If I were a faithful Episcopalian (Anglican)–this would be my big moment to jump ship.
“Rev.” Katherine Ragsdale, newly appointed as dean of The Episcopal Divinity School sees virtually no circumstance when abortion is not a “blessing”:
And when a woman becomes pregnant within a loving, supportive, respectful relationship; has every option open to her; decides she does not wish to bear a child; and has access to a safe, affordable abortion – there is not a tragedy in sight — only blessing. The ability to enjoy God’s good gift of sexuality without compromising one’s education, life’s work, or ability to put to use God’s gifts and call is simply blessing.
My favourite part of her lecture is when she engages the audience in brainwashing:
These are the two things I want you, please, to remember – abortion is a blessing and our work is not done. Let me hear you say it: abortion is a blessing and our work is not done. Abortion is a blessing and our work is not done. Abortion is a blessing and our work is not done.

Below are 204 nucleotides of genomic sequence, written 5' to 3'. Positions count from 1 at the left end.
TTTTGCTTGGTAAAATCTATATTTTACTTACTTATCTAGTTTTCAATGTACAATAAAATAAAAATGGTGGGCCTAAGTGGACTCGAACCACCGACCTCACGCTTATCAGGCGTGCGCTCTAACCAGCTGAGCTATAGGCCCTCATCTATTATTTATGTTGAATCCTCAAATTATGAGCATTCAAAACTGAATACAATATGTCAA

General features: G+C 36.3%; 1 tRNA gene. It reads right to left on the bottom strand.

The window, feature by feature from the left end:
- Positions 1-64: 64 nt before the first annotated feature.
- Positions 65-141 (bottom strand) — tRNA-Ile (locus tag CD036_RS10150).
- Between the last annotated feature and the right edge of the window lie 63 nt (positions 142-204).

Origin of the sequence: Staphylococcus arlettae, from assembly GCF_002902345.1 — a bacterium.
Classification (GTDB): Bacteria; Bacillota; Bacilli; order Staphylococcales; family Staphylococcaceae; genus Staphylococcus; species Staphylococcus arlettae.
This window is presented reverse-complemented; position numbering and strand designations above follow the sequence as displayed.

Now I don’t justify my pro-life stance exclusively on religious grounds. That a supposed cleric would justify her pro-abortion stance using religious language is… well, Rod Dreher used the word evil and I’m inclined to agree.
Rebecca adds: Almost all of my pro-choice friends – the ones with whom I’ve discussed the issue, anyway – consider abortion to be a “necessary evil.” They often suggest that I, and others opposed to elective abortion, create straw men when we talk about a culture that does not just tolerate abortion but actually promotes it, and celebrates it. Being sensible, thoughtful people, they assume that everyone on the pro-choice side shares their perspective: disliking abortion, being uneasy about it, but believing that it must be an option open to women in general, even if they themselves would never choose it. And I maintain that there are in fact people who have no inner conflict about abortion, who not only don’t consider it the lesser of two undesired outcomes but actually believe that it’s a positive and empowering act in and of itself. A female cleric preaching that “abortion is a blessing” so that women can sleep around without having to alter their plans for education or “life’s work” is about as stark an example as I’ve ever heard.